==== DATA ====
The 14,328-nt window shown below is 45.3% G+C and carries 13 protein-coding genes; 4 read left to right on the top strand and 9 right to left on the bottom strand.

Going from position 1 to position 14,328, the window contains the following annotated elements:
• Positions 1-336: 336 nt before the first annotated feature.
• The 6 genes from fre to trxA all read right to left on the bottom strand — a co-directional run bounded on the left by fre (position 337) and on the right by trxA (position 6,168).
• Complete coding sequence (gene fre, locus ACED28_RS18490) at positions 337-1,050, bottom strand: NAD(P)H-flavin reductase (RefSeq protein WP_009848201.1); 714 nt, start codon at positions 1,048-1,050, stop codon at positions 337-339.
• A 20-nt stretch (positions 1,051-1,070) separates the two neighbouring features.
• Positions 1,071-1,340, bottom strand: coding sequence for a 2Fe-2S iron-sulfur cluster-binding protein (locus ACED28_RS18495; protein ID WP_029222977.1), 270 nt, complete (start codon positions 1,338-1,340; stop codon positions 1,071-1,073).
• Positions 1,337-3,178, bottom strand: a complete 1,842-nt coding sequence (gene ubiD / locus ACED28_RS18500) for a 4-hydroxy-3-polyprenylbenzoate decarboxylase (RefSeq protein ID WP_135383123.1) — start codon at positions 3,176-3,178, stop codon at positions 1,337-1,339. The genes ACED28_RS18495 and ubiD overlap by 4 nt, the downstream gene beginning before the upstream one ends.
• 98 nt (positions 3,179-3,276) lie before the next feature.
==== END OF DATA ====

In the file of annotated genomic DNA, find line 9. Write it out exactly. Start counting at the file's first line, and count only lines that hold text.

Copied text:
• 98 nt (positions 3,179-3,276) lie before the next feature.